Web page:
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The New James Webb Space Telescope: Exploring Space Like Never Before

Byeditor

Apr 3, 2024

The image on the left shows the starburst galaxy M82, as captured by NASA’s Hubble Space Telescope in 2006. The small box at the galaxy’s core represents the portion observed by the NIRCam instrument on NASA’s James Webb Space Telescope. In the Webb image, the red filaments correspond to the polycyclic aromatic hydrocarbon emission, which traces the shape of the galactic wind.

In the Hubble image, different filters were used to capture light at various wavelengths, resulting in colors ranging from red to blue. For example, light at .814 microns appears red, .658 microns is red-orange, .555 microns is green, and .435 microns is blue. In contrast, the Webb image uses different filters to capture light at 3.35 microns (red), 2.50 microns (green), and 1.64 microns (blue).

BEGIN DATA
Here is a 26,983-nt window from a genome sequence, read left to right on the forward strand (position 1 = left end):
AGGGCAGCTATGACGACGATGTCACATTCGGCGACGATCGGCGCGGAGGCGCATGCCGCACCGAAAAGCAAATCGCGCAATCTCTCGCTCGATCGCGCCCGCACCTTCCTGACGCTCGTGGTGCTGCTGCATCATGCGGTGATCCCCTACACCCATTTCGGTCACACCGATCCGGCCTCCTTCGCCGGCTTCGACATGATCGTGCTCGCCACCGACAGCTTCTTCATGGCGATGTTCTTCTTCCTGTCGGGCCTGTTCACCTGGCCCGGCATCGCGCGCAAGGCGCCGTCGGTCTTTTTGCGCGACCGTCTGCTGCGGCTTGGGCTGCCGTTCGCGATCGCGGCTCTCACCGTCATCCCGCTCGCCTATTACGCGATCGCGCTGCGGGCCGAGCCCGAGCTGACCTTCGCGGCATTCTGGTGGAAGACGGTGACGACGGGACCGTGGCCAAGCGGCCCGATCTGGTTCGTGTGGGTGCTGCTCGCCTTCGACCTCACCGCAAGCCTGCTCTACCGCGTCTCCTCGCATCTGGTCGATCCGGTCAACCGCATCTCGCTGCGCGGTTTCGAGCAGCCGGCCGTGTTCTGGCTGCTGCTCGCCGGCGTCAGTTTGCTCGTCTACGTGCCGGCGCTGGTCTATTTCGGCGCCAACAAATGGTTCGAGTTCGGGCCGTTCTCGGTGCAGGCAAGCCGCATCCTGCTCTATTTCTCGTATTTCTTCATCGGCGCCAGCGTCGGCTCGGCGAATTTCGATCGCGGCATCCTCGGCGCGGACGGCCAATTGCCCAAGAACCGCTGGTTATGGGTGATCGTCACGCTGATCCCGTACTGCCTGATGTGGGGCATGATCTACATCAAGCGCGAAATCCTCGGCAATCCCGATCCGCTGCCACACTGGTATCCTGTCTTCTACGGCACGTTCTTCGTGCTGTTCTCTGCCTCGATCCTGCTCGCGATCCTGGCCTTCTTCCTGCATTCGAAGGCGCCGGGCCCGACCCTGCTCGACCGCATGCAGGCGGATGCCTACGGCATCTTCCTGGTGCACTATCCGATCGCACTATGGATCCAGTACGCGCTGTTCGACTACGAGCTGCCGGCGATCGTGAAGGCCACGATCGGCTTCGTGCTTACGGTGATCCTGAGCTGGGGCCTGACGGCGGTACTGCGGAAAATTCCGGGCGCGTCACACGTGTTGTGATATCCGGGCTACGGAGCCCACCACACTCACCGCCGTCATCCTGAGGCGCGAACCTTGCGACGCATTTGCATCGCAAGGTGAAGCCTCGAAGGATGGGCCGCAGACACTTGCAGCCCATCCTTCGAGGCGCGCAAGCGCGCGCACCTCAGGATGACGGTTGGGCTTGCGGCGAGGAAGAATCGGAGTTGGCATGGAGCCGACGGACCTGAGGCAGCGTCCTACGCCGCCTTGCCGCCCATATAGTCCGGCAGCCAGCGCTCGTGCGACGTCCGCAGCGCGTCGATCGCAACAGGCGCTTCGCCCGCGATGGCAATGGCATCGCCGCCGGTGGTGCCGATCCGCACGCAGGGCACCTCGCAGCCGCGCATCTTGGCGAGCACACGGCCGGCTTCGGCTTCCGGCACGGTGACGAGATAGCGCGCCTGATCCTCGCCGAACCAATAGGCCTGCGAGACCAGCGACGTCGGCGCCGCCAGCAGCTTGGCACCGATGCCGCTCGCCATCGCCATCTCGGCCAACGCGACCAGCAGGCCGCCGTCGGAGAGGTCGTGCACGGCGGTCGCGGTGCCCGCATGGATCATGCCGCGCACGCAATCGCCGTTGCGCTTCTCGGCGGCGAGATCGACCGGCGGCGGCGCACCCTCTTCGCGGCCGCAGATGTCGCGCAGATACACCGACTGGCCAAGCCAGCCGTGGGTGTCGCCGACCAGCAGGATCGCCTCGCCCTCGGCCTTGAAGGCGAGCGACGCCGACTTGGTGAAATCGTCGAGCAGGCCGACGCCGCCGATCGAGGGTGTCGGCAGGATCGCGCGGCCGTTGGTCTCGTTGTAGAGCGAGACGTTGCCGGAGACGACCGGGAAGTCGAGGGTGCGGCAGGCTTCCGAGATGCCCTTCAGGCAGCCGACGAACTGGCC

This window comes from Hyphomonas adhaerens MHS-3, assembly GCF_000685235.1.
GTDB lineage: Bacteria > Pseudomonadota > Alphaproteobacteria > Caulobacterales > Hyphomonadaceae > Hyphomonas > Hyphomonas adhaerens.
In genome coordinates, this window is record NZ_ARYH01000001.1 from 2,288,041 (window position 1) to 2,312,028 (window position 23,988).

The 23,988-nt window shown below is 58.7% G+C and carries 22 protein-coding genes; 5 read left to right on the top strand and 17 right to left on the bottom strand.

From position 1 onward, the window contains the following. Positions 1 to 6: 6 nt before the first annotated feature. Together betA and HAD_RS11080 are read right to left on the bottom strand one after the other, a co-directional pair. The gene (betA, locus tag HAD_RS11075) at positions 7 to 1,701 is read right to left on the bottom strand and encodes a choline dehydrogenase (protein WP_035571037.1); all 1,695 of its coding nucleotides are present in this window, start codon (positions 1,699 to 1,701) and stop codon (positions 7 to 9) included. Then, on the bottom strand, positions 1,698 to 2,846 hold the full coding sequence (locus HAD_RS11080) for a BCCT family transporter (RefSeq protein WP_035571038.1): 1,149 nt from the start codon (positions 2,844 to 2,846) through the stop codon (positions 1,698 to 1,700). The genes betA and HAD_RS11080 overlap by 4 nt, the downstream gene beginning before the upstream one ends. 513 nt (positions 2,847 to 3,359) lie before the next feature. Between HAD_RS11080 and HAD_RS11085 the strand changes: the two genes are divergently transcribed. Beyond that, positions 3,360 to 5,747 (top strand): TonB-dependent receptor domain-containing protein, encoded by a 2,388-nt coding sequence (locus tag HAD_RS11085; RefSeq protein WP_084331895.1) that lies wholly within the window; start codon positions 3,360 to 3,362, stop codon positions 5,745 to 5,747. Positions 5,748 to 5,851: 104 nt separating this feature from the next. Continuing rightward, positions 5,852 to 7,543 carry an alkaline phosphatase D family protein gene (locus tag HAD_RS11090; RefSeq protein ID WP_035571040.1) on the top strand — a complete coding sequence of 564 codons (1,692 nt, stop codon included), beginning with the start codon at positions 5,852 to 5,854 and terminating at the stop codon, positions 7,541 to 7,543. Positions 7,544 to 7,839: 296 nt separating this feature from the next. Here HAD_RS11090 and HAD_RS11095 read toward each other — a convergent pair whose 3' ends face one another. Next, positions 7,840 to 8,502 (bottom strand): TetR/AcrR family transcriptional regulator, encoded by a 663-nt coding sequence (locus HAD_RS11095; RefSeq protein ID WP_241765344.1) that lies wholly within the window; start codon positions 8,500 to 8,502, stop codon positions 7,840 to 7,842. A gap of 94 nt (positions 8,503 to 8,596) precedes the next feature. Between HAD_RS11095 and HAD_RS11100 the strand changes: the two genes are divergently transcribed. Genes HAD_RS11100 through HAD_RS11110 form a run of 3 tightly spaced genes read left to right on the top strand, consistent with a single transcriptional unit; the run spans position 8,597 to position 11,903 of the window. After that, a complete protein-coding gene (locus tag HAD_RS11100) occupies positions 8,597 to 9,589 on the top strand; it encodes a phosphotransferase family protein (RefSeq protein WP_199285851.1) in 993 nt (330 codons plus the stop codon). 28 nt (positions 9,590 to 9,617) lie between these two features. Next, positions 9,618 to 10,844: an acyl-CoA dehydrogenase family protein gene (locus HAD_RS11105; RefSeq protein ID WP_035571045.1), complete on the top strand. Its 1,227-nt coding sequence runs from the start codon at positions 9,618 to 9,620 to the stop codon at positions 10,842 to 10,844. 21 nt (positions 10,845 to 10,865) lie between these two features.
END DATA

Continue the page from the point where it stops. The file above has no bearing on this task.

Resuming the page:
The combination of images from both telescopes provides a more comprehensive view of M82, allowing scientists to study the galaxy in greater detail. Researchers can analyze the structure and composition of the galactic wind, as well as other features within the galaxy. This collaboration between NASA, ESA, CSA, STScI, and researchers like A. Bolatto from the University of Maryland showcases the power of combining data from different telescopes to enhance our understanding of the universe.

By editor

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